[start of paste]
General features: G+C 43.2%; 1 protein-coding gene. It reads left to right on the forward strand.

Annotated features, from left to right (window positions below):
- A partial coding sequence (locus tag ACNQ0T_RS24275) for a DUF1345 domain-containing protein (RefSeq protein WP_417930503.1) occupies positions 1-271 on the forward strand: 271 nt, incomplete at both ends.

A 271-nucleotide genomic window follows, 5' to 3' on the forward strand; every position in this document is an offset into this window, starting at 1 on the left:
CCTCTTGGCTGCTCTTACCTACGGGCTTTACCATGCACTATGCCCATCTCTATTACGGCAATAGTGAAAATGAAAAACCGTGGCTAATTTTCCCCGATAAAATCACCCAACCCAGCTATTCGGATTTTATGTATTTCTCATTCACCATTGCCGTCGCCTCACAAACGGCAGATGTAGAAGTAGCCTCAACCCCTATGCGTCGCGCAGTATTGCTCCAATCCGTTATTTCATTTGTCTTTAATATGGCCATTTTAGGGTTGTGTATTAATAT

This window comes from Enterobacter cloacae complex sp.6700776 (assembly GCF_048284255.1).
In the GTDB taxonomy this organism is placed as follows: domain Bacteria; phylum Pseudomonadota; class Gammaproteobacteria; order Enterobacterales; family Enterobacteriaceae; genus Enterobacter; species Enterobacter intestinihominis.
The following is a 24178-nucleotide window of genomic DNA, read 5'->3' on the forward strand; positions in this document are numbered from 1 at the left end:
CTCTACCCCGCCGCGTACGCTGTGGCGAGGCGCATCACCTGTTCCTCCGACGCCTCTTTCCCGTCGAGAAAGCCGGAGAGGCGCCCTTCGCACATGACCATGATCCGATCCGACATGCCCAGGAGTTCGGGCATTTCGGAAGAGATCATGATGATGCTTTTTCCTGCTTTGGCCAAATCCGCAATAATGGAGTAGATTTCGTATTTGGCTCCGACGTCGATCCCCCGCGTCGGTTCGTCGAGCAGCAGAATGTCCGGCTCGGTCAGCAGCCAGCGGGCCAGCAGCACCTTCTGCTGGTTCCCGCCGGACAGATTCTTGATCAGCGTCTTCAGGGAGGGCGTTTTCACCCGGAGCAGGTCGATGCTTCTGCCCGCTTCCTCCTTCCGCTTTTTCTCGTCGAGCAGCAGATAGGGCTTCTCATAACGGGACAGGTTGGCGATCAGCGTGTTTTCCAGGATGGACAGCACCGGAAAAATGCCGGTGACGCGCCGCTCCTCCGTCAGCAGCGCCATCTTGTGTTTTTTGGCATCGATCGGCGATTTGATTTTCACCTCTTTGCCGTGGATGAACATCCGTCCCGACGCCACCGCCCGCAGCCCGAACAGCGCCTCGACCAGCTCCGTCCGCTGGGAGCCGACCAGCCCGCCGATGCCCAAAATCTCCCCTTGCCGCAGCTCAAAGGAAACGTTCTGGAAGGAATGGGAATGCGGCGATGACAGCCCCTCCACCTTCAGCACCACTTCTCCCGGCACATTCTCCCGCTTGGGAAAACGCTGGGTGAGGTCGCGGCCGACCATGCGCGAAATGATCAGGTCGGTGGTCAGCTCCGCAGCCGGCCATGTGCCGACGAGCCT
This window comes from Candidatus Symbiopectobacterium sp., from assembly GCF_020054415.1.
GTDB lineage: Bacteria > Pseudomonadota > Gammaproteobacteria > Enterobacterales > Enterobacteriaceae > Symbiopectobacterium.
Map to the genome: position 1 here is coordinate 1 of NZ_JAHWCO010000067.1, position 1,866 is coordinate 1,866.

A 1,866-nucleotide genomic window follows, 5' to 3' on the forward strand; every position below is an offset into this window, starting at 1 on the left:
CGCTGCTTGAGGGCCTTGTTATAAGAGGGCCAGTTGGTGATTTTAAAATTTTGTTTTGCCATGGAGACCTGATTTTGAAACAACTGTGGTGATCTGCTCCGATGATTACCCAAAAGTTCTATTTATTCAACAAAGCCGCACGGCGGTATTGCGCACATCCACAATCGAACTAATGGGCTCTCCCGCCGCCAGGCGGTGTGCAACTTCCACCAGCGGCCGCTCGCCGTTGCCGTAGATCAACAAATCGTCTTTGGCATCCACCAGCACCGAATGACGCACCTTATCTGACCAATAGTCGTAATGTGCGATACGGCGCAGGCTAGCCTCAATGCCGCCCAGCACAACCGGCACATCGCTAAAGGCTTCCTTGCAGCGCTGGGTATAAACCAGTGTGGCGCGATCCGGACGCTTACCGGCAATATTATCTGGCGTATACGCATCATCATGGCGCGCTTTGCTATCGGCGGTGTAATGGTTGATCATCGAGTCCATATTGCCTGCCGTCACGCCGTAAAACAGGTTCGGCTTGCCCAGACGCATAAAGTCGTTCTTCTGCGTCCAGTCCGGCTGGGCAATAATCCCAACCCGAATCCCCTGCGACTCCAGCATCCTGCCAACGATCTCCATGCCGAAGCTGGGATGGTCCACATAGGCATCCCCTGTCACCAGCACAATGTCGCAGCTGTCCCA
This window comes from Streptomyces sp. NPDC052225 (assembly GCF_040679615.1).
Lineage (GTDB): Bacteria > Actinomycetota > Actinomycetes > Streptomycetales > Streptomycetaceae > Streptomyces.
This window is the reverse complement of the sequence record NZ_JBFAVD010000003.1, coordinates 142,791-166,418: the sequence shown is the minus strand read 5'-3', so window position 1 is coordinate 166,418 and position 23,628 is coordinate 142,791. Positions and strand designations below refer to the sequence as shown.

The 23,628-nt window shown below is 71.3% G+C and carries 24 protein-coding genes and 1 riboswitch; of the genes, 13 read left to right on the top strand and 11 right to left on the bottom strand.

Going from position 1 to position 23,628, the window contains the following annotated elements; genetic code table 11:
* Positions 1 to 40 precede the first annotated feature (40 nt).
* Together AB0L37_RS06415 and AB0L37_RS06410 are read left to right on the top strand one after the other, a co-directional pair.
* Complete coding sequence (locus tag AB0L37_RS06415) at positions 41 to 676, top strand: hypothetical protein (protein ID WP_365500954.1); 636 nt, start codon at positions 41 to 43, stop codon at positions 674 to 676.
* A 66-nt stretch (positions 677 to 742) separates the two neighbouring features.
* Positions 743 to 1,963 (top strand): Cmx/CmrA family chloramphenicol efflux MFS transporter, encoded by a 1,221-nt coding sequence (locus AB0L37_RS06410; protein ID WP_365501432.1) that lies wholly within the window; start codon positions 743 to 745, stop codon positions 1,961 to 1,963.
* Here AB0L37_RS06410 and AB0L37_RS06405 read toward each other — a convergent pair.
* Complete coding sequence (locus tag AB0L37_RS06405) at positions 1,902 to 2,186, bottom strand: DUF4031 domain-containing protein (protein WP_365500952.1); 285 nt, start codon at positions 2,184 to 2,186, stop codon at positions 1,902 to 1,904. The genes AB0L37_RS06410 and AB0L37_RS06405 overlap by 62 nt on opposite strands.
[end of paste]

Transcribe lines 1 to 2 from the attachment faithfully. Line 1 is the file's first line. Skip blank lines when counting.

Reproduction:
General features: G+C 43.2%; 1 protein-coding gene. It reads left to right on the forward strand.

Annotated features, from left to right (window positions below):